How You Pitch That Campaign: I dream about producing a small, attractive supplement with quality art and layout that strikes *exactly* the right balance between interesting ideas to steal for your game and not being an overly wordy poor attempt at pseudo-fiction. I envision the meat of it being tools to make homebrewing easier and better, and then some ingredients to include in your brew if you want (specific locations, cultures, et cetera). Kinda like Vornheim, but for whole setting creation. I’m sure I’m the umpteenth person to have and express this wish, and someone has probably already made it and made it good. But yeah, that would be the ultimate “pitch” to me.
Genres that Lure You: There’s just something about that Grim Darkness of the Far Future Where There is Only War that feels like it ought to make a hell of an RPG with the right treatment. But the published 40k games leave me cold. Actually “leave me cold” is not fair. It’s more like "make me want to smash the book into my face and wonder why, oh God why was this written this way?!" That being said, I’d like to run something like Dark Heresy with a different ruleset (my last thinking was a hack of Apocalypse World, but when I came to that decision, I thought everything should be a hack of Apocalypse World. If I start considering it more seriously, I will probably be more amenable to other ways of doing things). My histrionics aside, there are some really cool rules in the Fantasy Flight 40k games (well, in Dark Heresy and Rogue Trader, the two I have) – things like corruption as well as insanity, the rogue trader profit/purchasing system is a really cool way to easily simulate a large business empire in a way that drives play, that sort of thing.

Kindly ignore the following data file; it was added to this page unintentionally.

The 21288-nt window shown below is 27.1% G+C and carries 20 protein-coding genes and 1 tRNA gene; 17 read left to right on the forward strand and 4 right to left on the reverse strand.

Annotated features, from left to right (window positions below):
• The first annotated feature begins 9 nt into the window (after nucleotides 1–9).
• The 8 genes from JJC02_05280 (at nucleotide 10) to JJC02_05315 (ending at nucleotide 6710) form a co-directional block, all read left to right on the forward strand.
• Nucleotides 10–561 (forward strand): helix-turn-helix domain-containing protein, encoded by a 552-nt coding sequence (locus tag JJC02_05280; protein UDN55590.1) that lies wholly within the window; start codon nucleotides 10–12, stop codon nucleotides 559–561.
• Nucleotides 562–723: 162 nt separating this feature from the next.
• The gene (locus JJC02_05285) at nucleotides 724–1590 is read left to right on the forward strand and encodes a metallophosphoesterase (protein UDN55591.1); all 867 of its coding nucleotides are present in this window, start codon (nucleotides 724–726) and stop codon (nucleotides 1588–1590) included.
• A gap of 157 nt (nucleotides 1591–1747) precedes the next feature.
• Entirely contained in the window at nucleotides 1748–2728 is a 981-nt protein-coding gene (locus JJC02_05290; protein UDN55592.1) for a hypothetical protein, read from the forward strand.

Okay, and maybe a Sultan from Geek Chic
Using Interesting Tools: The sad thing is that the “interesting tools” I most yearn for right now are the oldies but goodies – I would love to be able to play a game at a table, with physical paper maps, hand written props, et cetera. Sometimes I fantasize about using miniatures and making some cool dungeon terrain and the like, but mostly I just don’t want the artificial constraints imposed by playing online. I feel like a lot of the old school stuff I want to make a focus (player mapping, creative combat without relying on fancy rules, et cetera) loses usefulness in a Google+ Hangout. Don’t get me wrong, the ability to play a weekly game with good friends scattered across the country far outweighs all the downsides, but at the end of the day, it’s still an acceptable substitute, not the real thing.
Campaigns Avoiding Certain Problems: This may be cheating and falling back on setting of particular interest, but Torchbearer looks like it handles the resource management issues of D&D not by abstracting them away, but by making them the focus of the game. I sometimes feel like the nasty, brutish, and short phase of low-level old school D&D is the part I like the most, and it sure sounds like Torchbearer delivers on that, but I haven’t gotten a full copy of the rules yet, and I certainly haven’t played, so who knows? It might go too far into "focused design" to make for good sustained play, and it might be too similar to D&D for "taking a break" from an ongoing D&D campaign, but that's okay. If nothing else, hopefully there will be some tools to rip off for future homebrewing.